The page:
Hudson Valley Parent

HVP September 2016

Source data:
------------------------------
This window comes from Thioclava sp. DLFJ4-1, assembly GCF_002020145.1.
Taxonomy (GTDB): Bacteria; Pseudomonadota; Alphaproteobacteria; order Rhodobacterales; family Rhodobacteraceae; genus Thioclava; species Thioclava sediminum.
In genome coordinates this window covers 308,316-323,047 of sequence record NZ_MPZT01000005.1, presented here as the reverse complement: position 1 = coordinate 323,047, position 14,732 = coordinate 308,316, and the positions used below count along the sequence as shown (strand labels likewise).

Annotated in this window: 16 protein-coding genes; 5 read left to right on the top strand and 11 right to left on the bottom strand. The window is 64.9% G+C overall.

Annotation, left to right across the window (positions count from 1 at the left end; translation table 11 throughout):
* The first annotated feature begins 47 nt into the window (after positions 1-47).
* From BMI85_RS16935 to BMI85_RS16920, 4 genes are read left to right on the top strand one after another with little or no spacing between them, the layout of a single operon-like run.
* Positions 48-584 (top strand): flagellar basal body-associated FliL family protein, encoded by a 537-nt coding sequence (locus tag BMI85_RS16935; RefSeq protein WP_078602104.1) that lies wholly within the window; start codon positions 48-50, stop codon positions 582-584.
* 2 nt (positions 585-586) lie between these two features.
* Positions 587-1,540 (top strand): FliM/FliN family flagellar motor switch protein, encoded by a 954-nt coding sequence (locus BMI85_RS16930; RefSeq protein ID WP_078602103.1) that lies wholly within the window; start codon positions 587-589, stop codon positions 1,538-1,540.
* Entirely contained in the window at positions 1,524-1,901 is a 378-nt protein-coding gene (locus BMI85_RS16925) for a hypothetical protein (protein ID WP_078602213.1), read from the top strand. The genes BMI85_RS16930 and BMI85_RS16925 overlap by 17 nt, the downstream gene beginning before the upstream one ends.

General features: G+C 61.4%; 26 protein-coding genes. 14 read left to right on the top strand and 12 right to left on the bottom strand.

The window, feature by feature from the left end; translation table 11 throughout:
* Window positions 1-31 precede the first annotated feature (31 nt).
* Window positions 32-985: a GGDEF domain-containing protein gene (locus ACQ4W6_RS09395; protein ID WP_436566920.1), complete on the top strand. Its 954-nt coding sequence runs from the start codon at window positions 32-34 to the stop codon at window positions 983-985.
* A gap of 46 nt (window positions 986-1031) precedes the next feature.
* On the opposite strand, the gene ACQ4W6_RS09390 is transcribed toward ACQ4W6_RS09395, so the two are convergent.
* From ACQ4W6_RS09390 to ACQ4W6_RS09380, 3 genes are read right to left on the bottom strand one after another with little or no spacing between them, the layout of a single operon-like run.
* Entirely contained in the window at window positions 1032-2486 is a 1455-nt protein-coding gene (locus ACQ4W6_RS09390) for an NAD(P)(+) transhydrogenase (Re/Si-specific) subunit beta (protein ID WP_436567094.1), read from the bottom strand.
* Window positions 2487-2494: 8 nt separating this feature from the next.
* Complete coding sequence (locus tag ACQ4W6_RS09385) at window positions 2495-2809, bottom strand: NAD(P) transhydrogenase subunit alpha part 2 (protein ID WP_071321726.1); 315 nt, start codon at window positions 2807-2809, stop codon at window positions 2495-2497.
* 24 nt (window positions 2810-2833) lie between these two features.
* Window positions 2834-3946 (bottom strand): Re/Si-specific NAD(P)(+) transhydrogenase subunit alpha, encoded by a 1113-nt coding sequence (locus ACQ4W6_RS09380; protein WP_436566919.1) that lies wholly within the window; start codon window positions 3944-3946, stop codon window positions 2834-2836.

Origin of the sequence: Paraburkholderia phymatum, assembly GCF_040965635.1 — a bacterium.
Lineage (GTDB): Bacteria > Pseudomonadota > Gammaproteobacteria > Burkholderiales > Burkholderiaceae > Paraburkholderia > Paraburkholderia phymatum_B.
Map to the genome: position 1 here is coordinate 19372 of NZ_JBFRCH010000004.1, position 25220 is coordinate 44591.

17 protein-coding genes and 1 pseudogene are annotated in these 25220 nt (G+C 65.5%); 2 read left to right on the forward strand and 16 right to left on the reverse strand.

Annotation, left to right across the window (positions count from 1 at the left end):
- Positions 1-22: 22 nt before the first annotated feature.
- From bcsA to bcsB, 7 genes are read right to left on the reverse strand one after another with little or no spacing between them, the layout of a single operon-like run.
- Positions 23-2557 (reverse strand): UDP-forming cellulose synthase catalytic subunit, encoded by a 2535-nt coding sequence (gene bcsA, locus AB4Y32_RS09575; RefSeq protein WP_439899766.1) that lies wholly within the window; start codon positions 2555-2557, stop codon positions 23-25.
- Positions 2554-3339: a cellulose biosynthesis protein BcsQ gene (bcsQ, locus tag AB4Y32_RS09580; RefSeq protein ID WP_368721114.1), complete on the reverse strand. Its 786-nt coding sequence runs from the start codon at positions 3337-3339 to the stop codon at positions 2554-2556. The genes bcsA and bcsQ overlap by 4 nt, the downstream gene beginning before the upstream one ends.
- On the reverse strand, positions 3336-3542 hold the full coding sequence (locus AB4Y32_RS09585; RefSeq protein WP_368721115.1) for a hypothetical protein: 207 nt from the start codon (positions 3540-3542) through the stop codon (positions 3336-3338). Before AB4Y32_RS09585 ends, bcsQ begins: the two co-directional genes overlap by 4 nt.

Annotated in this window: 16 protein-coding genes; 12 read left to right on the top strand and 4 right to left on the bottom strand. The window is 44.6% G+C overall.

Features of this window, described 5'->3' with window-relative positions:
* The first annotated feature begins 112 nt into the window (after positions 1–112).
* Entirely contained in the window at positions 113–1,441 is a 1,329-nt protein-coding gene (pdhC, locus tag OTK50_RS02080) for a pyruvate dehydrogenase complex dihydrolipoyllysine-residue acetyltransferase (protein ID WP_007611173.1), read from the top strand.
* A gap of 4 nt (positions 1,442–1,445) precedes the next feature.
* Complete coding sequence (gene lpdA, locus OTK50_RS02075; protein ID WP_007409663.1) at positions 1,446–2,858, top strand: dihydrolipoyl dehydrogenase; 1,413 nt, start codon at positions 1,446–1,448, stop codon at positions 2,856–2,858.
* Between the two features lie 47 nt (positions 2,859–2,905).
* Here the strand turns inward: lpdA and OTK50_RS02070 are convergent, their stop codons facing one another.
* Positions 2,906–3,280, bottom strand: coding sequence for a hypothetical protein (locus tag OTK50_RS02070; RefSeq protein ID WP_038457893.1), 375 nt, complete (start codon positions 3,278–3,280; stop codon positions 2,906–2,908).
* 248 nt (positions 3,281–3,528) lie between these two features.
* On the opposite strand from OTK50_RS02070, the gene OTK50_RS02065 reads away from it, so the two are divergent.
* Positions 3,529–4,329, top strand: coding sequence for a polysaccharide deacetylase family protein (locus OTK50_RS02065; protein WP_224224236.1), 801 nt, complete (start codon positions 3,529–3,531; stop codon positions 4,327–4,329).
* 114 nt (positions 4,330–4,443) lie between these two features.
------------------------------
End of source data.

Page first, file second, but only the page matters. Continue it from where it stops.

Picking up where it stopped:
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12 Hudson Valley Parent n September 2016 By LISA IANNUCCI W hen parents think about immunizations for their children, protections for infants usually come to mind. But somewhere around the start of the school year or when it's time for a sports team try-out physical exam, parents realize that preteens and teens need shots, too. According to Dr. Maria Reyes, a pediatrician with Middletown Medi- cal, the immunization list for pre- teens and teens includes Tdap (for tetanus, diphtheria and pertussis [whooping cough]), meningococcal vaccine, flu vaccine and the human papillomavirus (HPV) vaccine. For the record Although flu vaccines aren't re- quired for public school attendance, the U.S. Centers for Disease Control (CDC) recommends them for every- one, as every year, influenza - an airborne virus spread from coughing and sneezing - causes everything from mild to severe illness to those infected. Another vaccination that is cur- renlty considered optional is human papillomavirus - or HPV. According to the CDC, HPV is a common virus that spreads by genital contact. About 14 million people become infected with HPV each year and it can cause cervical, vaginal, and vul- var cancers in women, penile cancer in men and genital warts, anal and throat cancer in both men and wom- en (although not all of these cancers are caused by just HPV). "The HPV vaccine protects against nine strains of the Human Papilloma Vaccines for Teens: What You Should Know

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